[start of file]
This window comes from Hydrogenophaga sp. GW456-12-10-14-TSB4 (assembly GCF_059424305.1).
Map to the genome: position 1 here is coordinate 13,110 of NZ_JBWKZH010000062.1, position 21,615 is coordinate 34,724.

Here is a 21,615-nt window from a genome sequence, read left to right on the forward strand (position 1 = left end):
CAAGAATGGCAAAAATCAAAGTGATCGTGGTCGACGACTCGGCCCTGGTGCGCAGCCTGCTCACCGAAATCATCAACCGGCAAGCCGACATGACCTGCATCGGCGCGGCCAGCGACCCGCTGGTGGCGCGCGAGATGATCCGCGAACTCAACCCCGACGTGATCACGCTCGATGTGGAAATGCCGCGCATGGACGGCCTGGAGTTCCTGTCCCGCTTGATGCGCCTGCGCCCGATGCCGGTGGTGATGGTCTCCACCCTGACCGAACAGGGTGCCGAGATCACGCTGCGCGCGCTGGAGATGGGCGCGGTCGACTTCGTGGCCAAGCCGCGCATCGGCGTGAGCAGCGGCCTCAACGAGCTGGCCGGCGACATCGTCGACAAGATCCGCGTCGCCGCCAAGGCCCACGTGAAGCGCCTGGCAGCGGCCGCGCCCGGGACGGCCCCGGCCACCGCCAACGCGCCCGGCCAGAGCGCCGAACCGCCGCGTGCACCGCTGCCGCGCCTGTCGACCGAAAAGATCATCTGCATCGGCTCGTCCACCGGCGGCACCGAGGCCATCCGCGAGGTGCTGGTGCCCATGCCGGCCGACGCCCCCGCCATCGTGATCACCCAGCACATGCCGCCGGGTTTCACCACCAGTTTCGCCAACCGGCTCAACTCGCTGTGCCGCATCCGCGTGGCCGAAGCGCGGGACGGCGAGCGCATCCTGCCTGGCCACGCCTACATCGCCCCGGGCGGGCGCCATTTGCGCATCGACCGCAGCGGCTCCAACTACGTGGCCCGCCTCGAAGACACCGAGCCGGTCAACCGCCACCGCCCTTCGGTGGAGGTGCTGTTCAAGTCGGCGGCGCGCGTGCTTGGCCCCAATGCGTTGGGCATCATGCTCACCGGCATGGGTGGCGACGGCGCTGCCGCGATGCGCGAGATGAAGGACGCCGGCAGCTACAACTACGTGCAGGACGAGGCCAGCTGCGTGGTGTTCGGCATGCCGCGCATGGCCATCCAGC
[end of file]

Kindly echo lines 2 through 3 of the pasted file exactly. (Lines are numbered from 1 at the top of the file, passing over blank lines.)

Map to the genome: position 1 here is coordinate 13,110 of NZ_JBWKZH010000062.1, position 21,615 is coordinate 34,724.

Here is a 21,615-nt window from a genome sequence, read left to right on the forward strand (position 1 = left end):